“Minister of loneliness” will get to work

This may be a new governmental role in the 21st century: minister of loneliness.

On Wednesday, the U.K. made political history by creating an entirely new, untried political role: the world’s first “minister for loneliness.” The post is designed to combat what Prime Minister Theresa May called “the sad reality of modern life” for many people…

The scope and effects of loneliness are unquestionably devastating. Half a million British people over 60 only talk to another person once a week or less. People who self-report as lonely are more likely to experience dementia, heart disease, and depression. When it comes to life expectancy, the long-term health effects of loneliness are equivalent to smoking 15 cigarettes a day

So what could a minister do to ease this situation? The issues spread across a very wide range of policy areas—and that’s kind of the point. A minister for loneliness could potentially have a trans-governmental scope, pressing policy-makers, businesses, and individuals to look at a whole range of decisions through the lens of loneliness.

I was reminded of this recently by a book that suggested cities can contribute to profound social isolation for some. And pair this with the idea that social media can lead to isolation and you have much of the modern world: urbanized and Facebooked.

I would be interested to see if such a minister sticks to small changes across a range of social spheres or tackles some of the broader issues like the individualism and autonomy promoted through the last few centuries of Western life. Is there any chance a Western government would promote less individualism in order to help promote less loneliness? Or, put another way, what would be the tipping point to convince a public that they should give some individual liberty in order to together tackle social isolation?

Does sprawl contribute to difficulty for adults in making friends?

One writer suggests the suburbs and their isolated spaces reduce the opportunities for friendship:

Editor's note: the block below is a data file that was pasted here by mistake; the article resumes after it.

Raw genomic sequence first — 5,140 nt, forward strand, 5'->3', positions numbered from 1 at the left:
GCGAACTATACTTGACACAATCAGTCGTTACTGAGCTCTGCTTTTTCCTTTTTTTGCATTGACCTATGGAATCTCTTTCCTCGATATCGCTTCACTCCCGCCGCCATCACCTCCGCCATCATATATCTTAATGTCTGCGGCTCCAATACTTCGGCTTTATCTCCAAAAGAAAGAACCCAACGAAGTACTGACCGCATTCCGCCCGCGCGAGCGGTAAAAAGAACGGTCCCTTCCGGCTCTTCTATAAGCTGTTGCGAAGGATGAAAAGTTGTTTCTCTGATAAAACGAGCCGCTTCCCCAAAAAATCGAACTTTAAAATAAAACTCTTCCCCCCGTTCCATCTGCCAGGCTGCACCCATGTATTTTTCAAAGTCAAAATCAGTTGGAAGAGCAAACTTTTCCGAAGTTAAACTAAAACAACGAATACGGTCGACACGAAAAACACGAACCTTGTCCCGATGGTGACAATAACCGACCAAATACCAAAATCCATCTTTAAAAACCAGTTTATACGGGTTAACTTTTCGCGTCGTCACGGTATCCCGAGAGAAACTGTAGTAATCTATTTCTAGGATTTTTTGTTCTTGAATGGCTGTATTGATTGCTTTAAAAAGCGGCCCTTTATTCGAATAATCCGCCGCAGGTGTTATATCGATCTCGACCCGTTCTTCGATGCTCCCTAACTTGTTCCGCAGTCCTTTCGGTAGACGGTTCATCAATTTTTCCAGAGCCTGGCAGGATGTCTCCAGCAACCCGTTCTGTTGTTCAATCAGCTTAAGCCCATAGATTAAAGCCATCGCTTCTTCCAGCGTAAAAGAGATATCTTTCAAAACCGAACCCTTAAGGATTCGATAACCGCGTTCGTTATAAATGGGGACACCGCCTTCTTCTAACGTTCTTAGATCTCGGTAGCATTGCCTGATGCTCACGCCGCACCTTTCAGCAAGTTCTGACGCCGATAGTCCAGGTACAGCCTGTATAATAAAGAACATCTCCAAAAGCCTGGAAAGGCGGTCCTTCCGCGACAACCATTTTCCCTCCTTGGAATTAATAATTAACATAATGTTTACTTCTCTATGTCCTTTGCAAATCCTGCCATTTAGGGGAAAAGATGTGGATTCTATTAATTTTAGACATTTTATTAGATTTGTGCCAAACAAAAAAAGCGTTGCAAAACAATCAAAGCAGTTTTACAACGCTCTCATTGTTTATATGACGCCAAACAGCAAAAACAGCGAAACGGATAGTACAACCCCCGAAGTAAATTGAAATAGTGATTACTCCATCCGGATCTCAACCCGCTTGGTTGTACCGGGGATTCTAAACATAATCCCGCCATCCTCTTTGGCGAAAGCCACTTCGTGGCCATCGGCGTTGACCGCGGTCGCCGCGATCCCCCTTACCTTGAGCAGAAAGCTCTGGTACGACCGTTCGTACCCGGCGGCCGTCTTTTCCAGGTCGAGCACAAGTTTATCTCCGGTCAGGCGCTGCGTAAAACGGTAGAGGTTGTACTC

But when we marry and start a family, we are pushed, by custom, policy, and expectation, to move into our own houses. And when we have kids, we find ourselves tied to those houses. Many if not most neighborhoods these days are not safe for unsupervised kid frolicking. In lower-income areas there are no sidewalks; in higher-income areas there are wide streets abutted by large garages. In both cases, the neighborhoods are made for cars, not kids. So kids stay inside playing Xbox, and families don’t leave except to drive somewhere…

One is living in a real place, with shared public spaces, around which one can move relatively safely. It seems like a simple thing, but such places are rare even in the cities where they exist. (I live in North Seattle, undoubtedly coded as urban for census purposes, but my walkshed is pretty lame. Meanwhile, a few miles south of me they’re building million-dollar single-family homes square in the middle of a perfect walkshed, right across from the zoo.)

A robust walkshed is an area in which a community of people regularly mingles doing errands, walking their dogs, playing in the parks, going to school and work, etc. Ideally, cities would be composed of clusters of such walksheds, connected by good public transit…

Both these alternatives — walkable communities and co-housing — likely sound exotic to American ears. Thanks to shifting baselines, most Americans only know single-family dwellings and auto-dependent land use. They cannot even articulate what they are missing and often misidentify the solution as more or different private consumption.

Five quick thoughts: